This Is Why a Strong EBITDA Matters

Business Transition Alliance

Business Transition Alliance

You have heard variations of this expression before: no matter how profitable you are, if you don’t have cash you can’t pay your bills.

We are going to look at cash flow from the perspective of Business Transition.

The strongest single driver of what people will pay for a business is a multiple of EBITDA: Earnings Before Interest, Taxes, Depreciation and Amortization.

It’s worth noting that EBITDA is a proxy for the cash flow a business generates. Yes, it has its roots in profitability, hence a strong inter-relationship between the two, but think of EBIDTA as an indication of “cash” profitability.

However, when it comes to the value of your business, the stronger the EBITDA, the more prospective buyers will be willing to pay for the business.

At Business Transition Alliance (BTA), we believe in the philosophy to run your business as if it is for sale, and always encourage our clients to do so. Whether you are planning on selling in the near or distant future, or if your transition might be to hand the business over to family members and just step back, why is this philosophy so important?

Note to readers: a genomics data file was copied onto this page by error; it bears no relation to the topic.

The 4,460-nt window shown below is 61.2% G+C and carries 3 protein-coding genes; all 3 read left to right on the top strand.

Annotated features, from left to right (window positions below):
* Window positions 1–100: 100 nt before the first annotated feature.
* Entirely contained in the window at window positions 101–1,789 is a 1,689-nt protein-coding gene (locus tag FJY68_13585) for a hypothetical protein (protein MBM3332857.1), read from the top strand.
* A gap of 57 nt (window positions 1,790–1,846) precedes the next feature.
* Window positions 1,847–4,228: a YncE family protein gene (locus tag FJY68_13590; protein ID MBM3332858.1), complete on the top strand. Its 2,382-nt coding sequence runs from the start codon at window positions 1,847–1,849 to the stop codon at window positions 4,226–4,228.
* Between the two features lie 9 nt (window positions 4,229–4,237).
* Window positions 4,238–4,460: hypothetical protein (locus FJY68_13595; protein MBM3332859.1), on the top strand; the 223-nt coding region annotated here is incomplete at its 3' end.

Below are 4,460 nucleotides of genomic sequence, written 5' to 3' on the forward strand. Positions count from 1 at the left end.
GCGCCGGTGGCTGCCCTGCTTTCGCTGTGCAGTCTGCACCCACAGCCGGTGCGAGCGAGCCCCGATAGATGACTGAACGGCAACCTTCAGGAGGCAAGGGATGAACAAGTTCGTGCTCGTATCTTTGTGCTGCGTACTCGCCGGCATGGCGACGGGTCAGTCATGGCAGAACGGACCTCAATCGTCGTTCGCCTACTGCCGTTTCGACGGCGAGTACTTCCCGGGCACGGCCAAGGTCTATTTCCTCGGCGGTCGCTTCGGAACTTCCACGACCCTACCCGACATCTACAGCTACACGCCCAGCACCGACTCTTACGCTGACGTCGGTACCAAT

On May 8 2018, Chris Griffiths published an article in the Globe and Mail titled Why You Should Run Your Business as If It’s Always for Sale, where he stated this idea well.

“There are two good reasons…first bring discipline to your operations and financial priorities. Second you may find yourself suddenly needing to sell…”

Both reasons lead us back to EBITDA.

A strong EBITDA is in part a result of reason one: discipline. Know your KPI’s (Key Performance Indicators) and metrics. A key metric is your cash flow. Is it strong and growing or declining and stressed?

An EBITDA that can stand on its own two legs also allows you to enjoy running your business and have ease of mind at the time of transition. Relishing your business should be a primary objective of any business owner, as life is too short not to enjoy the journey.

Keep in mind, it takes time to build a track record of EBITDA. Buyers will look at its trajectory as a predictor of future opportunity or risk.

At the end of the day, consider a possible buyer’s perspective: who would pay top price for a business with a declining EBITDA? Those types of businesses are bargains.

About BTA:

We are business owners and advisors that offer consulting services to entrepreneurs. Working hands-on, we help develop and implement effective strategies that increase business value, growth and profitability, to prepare for the future.


Contact us to learn how we can help your company.